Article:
Customary experiences, unimportant for most, are dangerous to others. It’s hard to understand an other’s fear. Perhaps you know someone who suffers from a fear that others don’t? Sometimes they even laugh at it. Some of the most common fears include: approaching a stranger, giving your opinion, being alone, working for someone, asking for information, lying, expressing affection, going to an interview, writing your thoughts, killing a spider, buying a device, dressing for a party, driving a vehicle, walking in a crowd or urinating in a public toilet. I have in mind a collective case: alcohol, which is made and spread according to the size of the towns where everyone is subjected to the gaze of strangers. Drinking makes contact easier. All the truer (and used frequently) to get to know a partner in love. In short, the use of the drug is justified due to the anticipated fear or a desire to avoid enormous stress. But inevitably, the drug’s dimension will appear.
The ancient Greeks used the term pharmacon to cover drugs and poisons as well as medicines, i.e. all substances that modify the functioning of the body without feeding it (the term drugstore is therefore imprecise). If a drug helps you get through a stressful experience, it can have negative consequences as a drug (antidepressants are a case in point). Moreover, in the long run, any drug becomes a poison. And then…
A Trend Toward Its Limit
The accumulation of harmful side effects from prolonged use of a drug heralds a long-term catastrophe. How long? Hmm… It depends on the dimensionality of the drug and poison, frequency of use, the size of the shortfall and the type of fear to be overcome; all these factors play a role. The drug’s dimension creates a void to live in, which it fills, but always at a loss. This deterioration is due to two forms of addiction. On the one hand, the illusory or euphoric effect of a drug diminishes with use; on the other hand, the dose consumed needs to be increased as a result of addiction and long term use, to compensate or accelerate the effect. Sooner or later; health, psyche, or economic viability undergoes a shock, comparable to an earthquake.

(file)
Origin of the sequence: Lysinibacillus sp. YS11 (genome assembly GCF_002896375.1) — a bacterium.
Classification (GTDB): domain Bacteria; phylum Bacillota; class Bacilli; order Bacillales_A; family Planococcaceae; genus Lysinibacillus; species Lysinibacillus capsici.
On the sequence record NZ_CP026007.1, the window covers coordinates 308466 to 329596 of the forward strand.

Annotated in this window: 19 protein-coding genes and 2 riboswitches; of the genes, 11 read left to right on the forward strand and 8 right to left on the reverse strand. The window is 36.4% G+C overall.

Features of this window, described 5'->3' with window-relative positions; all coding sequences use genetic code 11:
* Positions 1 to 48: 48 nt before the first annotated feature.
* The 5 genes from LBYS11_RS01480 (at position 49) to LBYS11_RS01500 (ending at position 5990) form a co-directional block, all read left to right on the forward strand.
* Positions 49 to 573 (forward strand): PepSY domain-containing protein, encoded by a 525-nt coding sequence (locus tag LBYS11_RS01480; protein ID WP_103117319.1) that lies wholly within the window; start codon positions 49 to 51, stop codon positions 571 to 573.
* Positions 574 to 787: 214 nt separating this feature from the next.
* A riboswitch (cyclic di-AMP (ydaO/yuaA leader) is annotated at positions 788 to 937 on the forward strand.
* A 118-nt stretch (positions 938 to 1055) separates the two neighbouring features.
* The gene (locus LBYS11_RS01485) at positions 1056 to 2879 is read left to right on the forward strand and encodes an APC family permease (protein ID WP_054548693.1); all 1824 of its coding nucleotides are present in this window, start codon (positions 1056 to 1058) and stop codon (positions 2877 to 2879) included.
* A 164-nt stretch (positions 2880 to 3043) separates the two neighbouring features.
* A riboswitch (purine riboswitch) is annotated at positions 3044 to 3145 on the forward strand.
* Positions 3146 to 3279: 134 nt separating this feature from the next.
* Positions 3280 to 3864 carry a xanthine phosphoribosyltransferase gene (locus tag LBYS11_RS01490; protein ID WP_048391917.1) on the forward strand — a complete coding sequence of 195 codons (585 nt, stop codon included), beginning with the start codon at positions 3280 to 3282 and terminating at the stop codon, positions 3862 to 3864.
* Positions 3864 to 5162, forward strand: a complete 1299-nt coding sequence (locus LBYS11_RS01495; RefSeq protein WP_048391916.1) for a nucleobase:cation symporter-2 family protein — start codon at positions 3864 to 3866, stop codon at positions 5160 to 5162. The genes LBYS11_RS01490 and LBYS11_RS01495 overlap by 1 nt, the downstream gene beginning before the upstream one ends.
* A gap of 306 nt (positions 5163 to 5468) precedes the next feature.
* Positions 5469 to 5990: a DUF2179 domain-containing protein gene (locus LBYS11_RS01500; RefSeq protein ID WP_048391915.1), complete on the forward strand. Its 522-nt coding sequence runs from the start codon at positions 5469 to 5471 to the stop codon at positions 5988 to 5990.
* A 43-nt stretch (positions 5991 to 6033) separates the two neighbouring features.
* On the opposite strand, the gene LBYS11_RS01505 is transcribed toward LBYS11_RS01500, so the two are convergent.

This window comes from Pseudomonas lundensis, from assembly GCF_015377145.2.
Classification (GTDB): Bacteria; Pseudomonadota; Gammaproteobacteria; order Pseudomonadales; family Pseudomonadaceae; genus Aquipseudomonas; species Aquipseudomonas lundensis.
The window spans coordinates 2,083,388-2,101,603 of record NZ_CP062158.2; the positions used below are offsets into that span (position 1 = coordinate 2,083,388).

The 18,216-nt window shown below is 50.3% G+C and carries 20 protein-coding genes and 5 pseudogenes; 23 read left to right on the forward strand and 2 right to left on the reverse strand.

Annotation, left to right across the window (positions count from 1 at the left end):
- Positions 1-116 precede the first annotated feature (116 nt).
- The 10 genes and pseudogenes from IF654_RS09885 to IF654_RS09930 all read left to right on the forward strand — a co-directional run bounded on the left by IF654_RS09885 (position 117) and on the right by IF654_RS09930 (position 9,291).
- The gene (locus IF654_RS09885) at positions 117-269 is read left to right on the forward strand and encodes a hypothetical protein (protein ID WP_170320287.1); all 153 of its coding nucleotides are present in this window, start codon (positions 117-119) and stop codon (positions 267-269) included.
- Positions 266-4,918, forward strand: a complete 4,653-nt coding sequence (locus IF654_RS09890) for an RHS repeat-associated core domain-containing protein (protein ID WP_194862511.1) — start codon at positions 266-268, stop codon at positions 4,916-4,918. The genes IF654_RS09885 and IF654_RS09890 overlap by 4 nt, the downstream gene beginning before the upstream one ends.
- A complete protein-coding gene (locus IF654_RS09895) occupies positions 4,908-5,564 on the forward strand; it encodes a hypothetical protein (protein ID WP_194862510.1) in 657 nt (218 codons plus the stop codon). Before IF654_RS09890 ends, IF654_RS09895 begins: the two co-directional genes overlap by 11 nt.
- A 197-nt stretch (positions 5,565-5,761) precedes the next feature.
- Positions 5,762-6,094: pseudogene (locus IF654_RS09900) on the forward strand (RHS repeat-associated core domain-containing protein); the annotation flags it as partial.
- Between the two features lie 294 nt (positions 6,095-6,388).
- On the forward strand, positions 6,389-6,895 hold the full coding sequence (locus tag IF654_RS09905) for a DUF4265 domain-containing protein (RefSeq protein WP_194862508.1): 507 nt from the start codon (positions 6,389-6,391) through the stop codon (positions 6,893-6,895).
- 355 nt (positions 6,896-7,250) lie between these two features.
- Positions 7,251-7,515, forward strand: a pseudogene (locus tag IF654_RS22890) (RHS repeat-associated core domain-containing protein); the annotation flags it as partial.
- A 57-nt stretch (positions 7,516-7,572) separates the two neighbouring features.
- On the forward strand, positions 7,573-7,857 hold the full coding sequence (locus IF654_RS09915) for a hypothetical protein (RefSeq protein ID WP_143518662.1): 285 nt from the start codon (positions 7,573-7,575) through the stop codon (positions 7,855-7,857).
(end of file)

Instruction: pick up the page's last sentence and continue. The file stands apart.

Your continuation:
Whether it’s heroin being used like the slot machine, or money and friends, the side effects are obvious. When it comes to wine or beer, online gambling, pot and cocaine, you can go on for years before any lack of happiness shows through.
Cigarettes are more discreet. Its deficit qualities had to be quantified with the help of statistics. The deficit aspect of TV seems to be non-existent. However, there too, the happiness of life deteriorates once addicted. When an activity occupies us at a loss, it’s because it provides a temporary benefit at the cost of the persistent degradation of other joys.
The Other Tendency Related to Its Limit
The degradation caused by the poisonous aspect of a drug, most often, involves a long-term after-effect of the drug dimension—leading to changes in behavior, such as a deficiency in terms of happiness that translates to that of poisoning our lives.
So, if I take a beer to be comfortable in my social contacts, chances are I’ll find myself frequently in a bar. Chances are I’ll end up chatting while drunk, socializing with drunks, or talking to myself. In the end, the deficit of life will have eliminated the benefits it brought at the beginning.
If being alone was unbearable, imagine being alone and an alcoholic. This is the moment of truth: relearn to live or die in lonely misery.
(to be continued, part 2: The Revenge)